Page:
In the first interview in this series, which kicks off PwC’s 2018 CEO Survey, chief executive Safra Catz explains the broad culture shift brought on by AI and cloud technologies.

Since its founding in 1980, the Oracle company has been known for its prowess at innovation, for its protean array of enterprise software and database products, and for its influential leadership, starting with the three individuals at the top of the company. Founder and board chairman Larry Ellison and CEO Mark Hurd are among the most visible figures in the technology industry. In their company, it would be easy to be overlooked — but not if you’re Safra Catz.

In recent years, Catz — also Oracle’s CEO, as well as CFO and a member of the board of directors — has been one of Silicon Valley’s most prominent voices on the maturation of digital technology and its effect on global industry. This in part reflects her standing as one of the most highly placed women in business, and her experience executing Ellison’s vision for Oracle’s transformation into a cloud- and platform-oriented company. She is also credited with shifting the company’s growth strategy in 2003 from one that rarely involved mergers and acquisitions to one that has used inorganic growth to great advantage.

Catz was born in Israel and raised, after age 6, in the Boston area. Before coming to Oracle in 1999, she was an investment banker at Donaldson, Lufkin & Jenrette. In 2011, she was named co-president of Oracle, and took the CEO position in 2014. She served on the board of directors for HSBC Holdings from 2008 through 2015, and will join the Disney board in 2018. Strategy+business visited her in early December 2017, at Oracle’s headquarters in Redwood City, Calif., to discuss the challenges facing CEOs today and their changing strategic priorities.

S+B: The world seems to be crossing a threshold of digital maturation, with artificial intelligence, blockchain, sensors, and the Internet of Things all coming together. What’s the most significant aspect of this shift?
 Everything is important, but I think the most critical is the fact that AI is finally here. What is AI? It’s making decisions based on very large amounts of data. I’ve been hearing about AI for 30 years…but it was always a future promise. What’s different now? First, the underlying compute capability is so much faster, meaning systems can crunch through a deluge of data almost instantaneously. Two, the ability, through software, to manage and analyze that data is so much better.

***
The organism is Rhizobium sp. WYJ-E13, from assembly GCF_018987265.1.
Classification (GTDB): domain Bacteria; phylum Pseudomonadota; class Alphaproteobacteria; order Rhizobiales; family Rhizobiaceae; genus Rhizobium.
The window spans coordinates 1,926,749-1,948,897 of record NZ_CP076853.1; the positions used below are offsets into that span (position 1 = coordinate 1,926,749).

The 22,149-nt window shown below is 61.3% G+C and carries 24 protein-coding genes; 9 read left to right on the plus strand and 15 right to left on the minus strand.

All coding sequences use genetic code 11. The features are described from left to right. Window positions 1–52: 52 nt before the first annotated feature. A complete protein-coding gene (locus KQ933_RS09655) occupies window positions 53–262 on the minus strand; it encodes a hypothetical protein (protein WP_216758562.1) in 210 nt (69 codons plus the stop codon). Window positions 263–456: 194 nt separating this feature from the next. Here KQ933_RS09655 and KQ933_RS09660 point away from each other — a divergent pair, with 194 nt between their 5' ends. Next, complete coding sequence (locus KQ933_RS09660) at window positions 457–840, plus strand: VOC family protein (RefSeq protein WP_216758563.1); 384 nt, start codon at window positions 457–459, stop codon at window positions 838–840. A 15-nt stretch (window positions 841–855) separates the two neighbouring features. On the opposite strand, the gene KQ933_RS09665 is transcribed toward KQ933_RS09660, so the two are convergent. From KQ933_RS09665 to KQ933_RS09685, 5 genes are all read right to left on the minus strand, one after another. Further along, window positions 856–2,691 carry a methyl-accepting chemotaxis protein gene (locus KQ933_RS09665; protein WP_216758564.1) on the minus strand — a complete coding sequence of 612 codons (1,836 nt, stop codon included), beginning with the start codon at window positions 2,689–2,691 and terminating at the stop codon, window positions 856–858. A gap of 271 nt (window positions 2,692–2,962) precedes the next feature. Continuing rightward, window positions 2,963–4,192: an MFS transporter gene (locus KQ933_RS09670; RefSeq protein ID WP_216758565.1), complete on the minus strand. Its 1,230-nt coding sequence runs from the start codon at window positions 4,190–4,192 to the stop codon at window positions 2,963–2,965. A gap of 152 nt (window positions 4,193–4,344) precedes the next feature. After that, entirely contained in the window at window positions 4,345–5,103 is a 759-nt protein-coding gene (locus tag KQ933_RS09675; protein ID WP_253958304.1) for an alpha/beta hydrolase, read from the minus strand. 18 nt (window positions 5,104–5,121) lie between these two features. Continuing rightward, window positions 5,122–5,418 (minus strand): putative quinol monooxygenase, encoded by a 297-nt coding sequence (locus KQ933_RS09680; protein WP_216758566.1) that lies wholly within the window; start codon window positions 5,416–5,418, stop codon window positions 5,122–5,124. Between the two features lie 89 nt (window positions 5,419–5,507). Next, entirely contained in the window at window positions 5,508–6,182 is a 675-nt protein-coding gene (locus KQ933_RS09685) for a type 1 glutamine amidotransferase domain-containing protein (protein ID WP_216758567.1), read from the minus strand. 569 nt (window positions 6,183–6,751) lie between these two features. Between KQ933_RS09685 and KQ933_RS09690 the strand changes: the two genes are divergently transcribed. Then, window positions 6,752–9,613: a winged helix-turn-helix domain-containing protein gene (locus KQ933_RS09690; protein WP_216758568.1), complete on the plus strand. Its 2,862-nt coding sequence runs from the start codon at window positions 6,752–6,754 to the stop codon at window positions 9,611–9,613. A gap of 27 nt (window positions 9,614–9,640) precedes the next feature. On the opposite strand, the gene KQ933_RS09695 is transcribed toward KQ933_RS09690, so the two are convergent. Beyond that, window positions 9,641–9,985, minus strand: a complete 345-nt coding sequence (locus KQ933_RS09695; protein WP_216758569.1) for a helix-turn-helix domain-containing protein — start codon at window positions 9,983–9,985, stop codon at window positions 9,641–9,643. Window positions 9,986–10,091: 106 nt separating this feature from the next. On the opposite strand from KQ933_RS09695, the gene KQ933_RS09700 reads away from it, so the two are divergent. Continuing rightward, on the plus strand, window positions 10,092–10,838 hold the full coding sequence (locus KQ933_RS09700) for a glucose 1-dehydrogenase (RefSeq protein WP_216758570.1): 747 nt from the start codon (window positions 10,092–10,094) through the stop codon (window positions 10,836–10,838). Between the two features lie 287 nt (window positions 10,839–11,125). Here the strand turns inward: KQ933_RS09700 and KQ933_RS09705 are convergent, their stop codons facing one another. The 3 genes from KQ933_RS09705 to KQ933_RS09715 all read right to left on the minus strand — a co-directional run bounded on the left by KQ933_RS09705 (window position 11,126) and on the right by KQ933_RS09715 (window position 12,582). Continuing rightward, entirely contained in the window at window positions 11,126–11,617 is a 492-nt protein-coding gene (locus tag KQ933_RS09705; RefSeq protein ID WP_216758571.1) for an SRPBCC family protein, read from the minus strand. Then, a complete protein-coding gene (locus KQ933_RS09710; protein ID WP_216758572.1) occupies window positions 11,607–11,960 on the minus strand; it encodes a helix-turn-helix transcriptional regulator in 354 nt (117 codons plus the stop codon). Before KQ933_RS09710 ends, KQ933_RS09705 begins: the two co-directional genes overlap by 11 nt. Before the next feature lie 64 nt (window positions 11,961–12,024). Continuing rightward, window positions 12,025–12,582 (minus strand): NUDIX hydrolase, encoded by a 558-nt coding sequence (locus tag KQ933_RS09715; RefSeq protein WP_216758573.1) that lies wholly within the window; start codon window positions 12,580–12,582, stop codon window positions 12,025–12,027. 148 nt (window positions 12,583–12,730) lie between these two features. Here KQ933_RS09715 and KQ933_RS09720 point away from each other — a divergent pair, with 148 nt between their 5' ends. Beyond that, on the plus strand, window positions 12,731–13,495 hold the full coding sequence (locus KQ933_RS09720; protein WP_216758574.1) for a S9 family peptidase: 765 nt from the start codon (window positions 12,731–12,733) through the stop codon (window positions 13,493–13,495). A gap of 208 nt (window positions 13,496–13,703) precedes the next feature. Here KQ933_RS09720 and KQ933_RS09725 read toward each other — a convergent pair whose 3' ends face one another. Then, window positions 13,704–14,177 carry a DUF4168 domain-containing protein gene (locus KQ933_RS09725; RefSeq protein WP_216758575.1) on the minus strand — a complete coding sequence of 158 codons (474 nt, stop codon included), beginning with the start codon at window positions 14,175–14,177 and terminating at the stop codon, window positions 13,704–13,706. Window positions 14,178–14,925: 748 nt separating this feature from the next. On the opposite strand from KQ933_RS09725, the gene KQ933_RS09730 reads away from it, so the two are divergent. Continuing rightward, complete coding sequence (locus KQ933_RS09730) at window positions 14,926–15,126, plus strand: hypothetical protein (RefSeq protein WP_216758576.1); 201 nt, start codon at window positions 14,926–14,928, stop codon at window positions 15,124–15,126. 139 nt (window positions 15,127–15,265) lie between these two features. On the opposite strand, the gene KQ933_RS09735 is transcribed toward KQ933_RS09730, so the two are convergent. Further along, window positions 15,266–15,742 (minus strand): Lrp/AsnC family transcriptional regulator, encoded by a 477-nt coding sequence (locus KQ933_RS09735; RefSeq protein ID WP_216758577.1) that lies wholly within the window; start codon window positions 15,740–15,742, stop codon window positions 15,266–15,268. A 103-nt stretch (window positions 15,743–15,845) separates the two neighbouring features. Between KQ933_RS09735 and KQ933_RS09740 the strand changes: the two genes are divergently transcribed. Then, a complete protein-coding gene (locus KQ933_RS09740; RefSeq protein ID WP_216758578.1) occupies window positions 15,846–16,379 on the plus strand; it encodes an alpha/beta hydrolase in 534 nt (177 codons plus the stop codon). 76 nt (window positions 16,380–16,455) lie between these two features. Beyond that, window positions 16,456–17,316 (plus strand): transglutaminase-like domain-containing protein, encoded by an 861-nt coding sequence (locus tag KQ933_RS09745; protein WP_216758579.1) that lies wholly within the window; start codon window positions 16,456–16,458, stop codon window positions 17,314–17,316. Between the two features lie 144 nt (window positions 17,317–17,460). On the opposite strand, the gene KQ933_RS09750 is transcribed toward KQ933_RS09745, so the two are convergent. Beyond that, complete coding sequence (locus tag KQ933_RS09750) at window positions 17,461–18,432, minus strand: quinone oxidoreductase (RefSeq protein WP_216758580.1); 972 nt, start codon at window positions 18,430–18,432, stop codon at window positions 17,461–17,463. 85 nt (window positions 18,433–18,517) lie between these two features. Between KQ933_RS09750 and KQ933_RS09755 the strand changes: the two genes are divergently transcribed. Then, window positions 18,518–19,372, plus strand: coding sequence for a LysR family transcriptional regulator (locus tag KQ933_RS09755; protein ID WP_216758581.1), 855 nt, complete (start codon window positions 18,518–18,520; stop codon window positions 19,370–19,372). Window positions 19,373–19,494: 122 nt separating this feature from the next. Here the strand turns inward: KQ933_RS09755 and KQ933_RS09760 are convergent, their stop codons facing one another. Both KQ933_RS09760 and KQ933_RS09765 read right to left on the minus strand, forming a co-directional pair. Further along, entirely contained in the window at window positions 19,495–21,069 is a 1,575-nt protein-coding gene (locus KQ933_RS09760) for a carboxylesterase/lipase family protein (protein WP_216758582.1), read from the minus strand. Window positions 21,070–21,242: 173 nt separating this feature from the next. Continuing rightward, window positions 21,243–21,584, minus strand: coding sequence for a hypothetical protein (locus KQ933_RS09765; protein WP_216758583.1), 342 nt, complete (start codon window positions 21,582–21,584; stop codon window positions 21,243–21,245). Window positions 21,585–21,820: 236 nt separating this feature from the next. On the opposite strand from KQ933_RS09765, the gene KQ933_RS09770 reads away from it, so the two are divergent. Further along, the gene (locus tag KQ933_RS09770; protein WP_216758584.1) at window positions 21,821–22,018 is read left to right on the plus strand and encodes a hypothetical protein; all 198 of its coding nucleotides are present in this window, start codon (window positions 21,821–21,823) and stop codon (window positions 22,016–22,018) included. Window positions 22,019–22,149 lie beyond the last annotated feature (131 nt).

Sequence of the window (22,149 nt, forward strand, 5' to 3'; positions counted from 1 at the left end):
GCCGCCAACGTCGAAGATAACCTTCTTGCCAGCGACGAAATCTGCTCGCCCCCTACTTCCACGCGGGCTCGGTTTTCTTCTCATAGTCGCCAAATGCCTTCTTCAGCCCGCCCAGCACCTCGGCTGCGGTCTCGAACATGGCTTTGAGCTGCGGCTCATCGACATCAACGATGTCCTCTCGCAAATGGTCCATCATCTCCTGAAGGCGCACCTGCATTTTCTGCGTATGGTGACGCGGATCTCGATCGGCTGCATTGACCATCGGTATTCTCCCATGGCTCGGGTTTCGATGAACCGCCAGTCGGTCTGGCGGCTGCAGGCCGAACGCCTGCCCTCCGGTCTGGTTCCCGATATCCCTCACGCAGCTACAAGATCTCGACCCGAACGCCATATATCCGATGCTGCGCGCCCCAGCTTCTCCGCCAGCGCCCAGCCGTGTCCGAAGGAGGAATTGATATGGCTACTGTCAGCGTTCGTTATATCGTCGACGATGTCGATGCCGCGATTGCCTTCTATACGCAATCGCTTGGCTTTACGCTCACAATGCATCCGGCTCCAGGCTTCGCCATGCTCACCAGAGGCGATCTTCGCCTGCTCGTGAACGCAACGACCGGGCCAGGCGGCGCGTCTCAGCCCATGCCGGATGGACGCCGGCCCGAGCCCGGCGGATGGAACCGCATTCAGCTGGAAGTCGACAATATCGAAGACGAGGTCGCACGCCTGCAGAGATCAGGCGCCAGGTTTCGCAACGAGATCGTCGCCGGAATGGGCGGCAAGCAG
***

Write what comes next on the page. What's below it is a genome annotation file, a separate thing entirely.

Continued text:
Do you remember the days when position-sensing elevator technology came at an exorbitant price? It cost millions to put that in your building. Now, your smartphone can tell what floor you’re on. It’s measuring barometric pressure. It’s measuring if you’re standing or sitting down. Your Waze app measures not only how fast your car is traveling, and where the other cars are around you, but your acceleration and deceleration. Your watch knows your heartrate. All this technology used to be incredibly expensive. Now, you get advanced computing capability at commodity prices.

The world has seen explosions of data in the past, and each time, enterprises have tried to manage it in one way or another. But this time, it’s accompanied by much faster and more accessible computing capability. All this data is instantly rendered usable and actionable, and that creates an unprecedented opening for artificial intelligence. Of course, we have heard about AI for decades in the software industry. It was always a promise of the future. The programs were based on running rules with inputs that included far less data, and less processing power. But now, the underlying computing capability is much faster, meaning it can crunch through huge amounts of data. And the software technology is far more advanced than it was. The systems can not only augment decisions, but can make them better and faster — freeing up employees and consumers to do more interesting things. As your car drives you to work, you can be reading your briefing for your first meeting, and your car may very well be a better driver than you are. In computing, the system will see anomalies, detect security threats, and fix the problems faster than an individual could.

S+B: How does that affect the day-to-day business of a typical company?
 The main task of AI is to improve decisions. If executives have a clearer view of the patterns in the data, they can make better decisions themselves, or delegate decisions with confidence that they would otherwise have to make themselves. This represents a natural evolution for the software industry. Increased computer power leads to an ability to manage huge amounts of data simultaneously, and bring it all together. It also means increased speed: Historically, if you had to wait a long time for an answer, it was not worth asking the question. Now you get your answer quickly. And finally, scalability: If you can’t handle huge amounts of data across large distances, you can’t get a complete answer. All of this adds up to a step change in information.

S+B: Why is that important?
 Because all those effects — speed, scale, security — release resources and people to do much higher-value things. And that’s what’s happening now. We’re starting to see enormous productivity increases. I’m not sure how economists measure productivity in this country, but no one can deny that our capabilities have increased enormously.

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